For fair comparison with the previous methods with respect to feature representation, we also provide the results of MSAN using ImageNet feature and GloVe

[26] text representation. The provided results consistently indicate that our MSAN outperforms current state-of-the-art methods by achieving the performance of While none of the currnet MVQA methods make use of motion cues, we extracted action concept representation from video clip and provide the results using it. Compared to MSAN with vcpt (70.92%), incorporating motion cues provides 0.21% performance gain.

 

Methods Text Feat. Video Feat. test Acc.

 

two-stream [19] GloVe img 63.44
reg 63.06
vcpt 66.46
PAMN [14] GloVe img 64.61
vcpt 66.77
MTL [13] GloVe img 64.53
vcpt 67.05
ZGF - - 68.90
STAGE [20] BERT reg 70.23
MSAN GloVe vcpt 68.18
MSAN BERT vcpt 70.92
acpt 68.57
vcpt+acpt 71.13

 

Table 3: Comparison with the state-of-the-art method on TVQA dataset. “img” is imagenet feature, “reg” is regional feature and “vcpt” is visual concept feature and “acpt”is action concept feature.

4.4 Qualitative Analysis

4.4.1 Performance by question type

Figure 4: Performance of two-stream, PAMN, MTL, and MSAN by question type on TVQA validation set.

We further investigate the performance of MSAN by comparing the accuracy with respect to question type. Figure 4 shows performance comparison by question type on TVQA validation set. We divided the question types based on 5W1H (i.e. Who, What, Where, When, Why, How). For fair comparison with existing methods, we first tried to reproduce the results on two-stream, PAMN, MTL and obtained the following validation performances; 66.39%, 66.38%, 66.22%, respectively. For the majority of question types, MSAN shows significantly better performance than the others. Especially, MSAN achieves 89% on “when” question.

4.4.2 Analysis by question type and required modality

This sections describes the analysis of MSAN by the question type and the required modality by each question. For this, we labeled ~5000 samples in the validation set of TVQA according to which modality is required for temporal moment localization and which modality is required for answer prediction. For example, the label for the question “What did Phoebe say after the group hug?” is as it asks ‘say’ (i.e. subtitle) and indicates the moment of ‘group hug’ (i.e. video). In this way, there are four types of labels: .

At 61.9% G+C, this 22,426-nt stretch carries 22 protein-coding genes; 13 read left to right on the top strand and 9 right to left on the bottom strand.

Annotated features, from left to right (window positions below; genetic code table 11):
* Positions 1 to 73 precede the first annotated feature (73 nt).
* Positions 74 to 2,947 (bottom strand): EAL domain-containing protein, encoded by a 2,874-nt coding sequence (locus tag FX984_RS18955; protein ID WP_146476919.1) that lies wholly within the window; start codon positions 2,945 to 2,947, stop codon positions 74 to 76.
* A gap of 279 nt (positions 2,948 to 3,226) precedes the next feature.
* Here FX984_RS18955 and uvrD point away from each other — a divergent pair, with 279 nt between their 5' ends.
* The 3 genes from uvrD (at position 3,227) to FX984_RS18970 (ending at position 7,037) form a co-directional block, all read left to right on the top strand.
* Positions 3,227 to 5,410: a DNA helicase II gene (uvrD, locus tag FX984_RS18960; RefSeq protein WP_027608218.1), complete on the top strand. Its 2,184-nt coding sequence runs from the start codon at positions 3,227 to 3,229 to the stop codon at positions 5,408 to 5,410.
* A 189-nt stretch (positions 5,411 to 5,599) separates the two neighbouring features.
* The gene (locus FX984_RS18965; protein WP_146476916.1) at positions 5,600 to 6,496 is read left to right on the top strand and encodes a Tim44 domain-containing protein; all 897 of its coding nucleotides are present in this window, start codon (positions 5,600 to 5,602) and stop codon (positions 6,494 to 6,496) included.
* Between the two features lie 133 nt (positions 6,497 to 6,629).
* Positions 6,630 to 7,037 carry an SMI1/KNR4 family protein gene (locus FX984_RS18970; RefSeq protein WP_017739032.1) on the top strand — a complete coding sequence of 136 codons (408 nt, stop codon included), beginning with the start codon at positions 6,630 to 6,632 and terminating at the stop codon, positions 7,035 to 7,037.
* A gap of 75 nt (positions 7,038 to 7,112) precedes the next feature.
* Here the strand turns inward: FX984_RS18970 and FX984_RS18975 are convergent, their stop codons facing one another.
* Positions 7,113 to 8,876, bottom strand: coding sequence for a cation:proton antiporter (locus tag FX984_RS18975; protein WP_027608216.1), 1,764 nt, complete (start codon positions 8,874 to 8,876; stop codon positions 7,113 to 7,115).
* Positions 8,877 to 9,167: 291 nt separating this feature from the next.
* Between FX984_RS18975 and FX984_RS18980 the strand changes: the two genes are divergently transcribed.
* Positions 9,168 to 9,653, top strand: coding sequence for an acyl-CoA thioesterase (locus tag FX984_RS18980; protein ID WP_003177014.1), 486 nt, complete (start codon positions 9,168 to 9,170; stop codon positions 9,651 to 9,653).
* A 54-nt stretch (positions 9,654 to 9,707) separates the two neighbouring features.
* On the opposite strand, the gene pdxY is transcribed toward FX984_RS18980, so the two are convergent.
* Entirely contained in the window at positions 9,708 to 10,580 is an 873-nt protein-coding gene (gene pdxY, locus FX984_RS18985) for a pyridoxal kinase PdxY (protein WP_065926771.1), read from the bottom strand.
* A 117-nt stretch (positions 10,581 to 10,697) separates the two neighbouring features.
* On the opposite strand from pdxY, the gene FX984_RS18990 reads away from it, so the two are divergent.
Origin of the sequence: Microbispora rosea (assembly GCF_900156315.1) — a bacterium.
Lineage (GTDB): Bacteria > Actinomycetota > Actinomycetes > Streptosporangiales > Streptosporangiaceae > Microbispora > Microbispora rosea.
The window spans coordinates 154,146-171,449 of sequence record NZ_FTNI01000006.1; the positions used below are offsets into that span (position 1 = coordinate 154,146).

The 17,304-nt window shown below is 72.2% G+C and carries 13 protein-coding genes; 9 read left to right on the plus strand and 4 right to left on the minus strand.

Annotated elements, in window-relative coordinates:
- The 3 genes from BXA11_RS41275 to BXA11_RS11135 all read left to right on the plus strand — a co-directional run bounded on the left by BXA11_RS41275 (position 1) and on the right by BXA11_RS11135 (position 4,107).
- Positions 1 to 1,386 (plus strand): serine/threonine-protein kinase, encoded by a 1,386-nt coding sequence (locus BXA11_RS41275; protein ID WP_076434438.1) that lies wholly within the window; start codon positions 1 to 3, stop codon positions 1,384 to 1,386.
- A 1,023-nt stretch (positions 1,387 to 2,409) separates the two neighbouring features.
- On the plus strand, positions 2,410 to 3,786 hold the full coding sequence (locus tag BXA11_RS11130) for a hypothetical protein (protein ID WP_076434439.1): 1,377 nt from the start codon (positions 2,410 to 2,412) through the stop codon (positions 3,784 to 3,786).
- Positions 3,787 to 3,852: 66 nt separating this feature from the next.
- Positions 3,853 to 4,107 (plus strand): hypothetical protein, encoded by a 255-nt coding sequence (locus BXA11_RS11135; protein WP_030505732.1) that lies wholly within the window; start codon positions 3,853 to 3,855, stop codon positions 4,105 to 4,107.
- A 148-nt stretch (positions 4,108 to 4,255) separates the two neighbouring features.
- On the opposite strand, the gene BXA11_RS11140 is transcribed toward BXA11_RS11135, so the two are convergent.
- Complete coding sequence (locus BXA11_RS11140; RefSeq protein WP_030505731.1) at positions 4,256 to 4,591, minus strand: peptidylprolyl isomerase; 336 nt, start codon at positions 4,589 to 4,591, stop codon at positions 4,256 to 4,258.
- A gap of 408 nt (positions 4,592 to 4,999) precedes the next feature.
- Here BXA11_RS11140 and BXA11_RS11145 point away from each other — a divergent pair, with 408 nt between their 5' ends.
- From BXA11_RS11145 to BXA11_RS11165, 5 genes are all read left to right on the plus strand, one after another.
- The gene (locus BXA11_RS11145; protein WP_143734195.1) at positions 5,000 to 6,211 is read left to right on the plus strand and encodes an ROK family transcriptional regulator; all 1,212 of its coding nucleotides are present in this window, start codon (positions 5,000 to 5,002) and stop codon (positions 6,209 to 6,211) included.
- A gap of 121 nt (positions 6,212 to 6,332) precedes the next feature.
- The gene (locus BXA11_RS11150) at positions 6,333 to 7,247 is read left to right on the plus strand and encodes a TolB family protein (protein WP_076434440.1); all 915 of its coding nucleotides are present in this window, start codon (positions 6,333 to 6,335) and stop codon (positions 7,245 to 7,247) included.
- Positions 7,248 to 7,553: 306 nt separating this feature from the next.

Figure 5: Analysis by question type and required modality of MSAN
Figure 6: Visualization on the inference path of MSAN (the last example is a failure case). Each example provides MIM weights, the localized temporal moment and ground-truth (GT) temporal moment. Video and subtitle modality are represented with orange and yellow color, respectively. The proposed MSAN dynamically modulates both modalities according to the input question.

One observation made from Figure 5 is that the accuracy on questions that require subtitle for answer prediction, i.e. and combined, is high with while accuracy based on video, i.e. and combined, is lower with . This result indicates that our model does well when the answer is in the subtitle while it can do better when answer is in the video clip.

4.4.3 Visualization of inference mechanism

Figure 6 visualizes the inference mechanism of MSAN with selected samples from TVQA validation set. Each example is provided with MIM weights , localized MoI , ground-truth (GT) temporal moment and the final answer choice. Each sample requires different combination of modalities (e.g. in the first example: video to localize and subtitle to answer, in the third example: subtitle to localize and video to answer, …) to correctly localize and answer. We visualize the use of video and subtitle modality using orange and yellow color, and represent it on the localized moment and key sentence or video shot. In the first example, the model utilizes video modality to localize the moment (), and then uses subtitle modality to predict the answer (). As such, MSAN successfully modulates the output of the temporal moment localizer and the answer predictor with two sets of modulation weights and . The last example shows one failure case. MSAN succeeded in localizing the key moment by using the subtitle modality (). However, the model fails to predict the correct answer (i.e. ) as the visual concept and action concept features are insufficient in capturing textual cues in the video.

5 Conclusion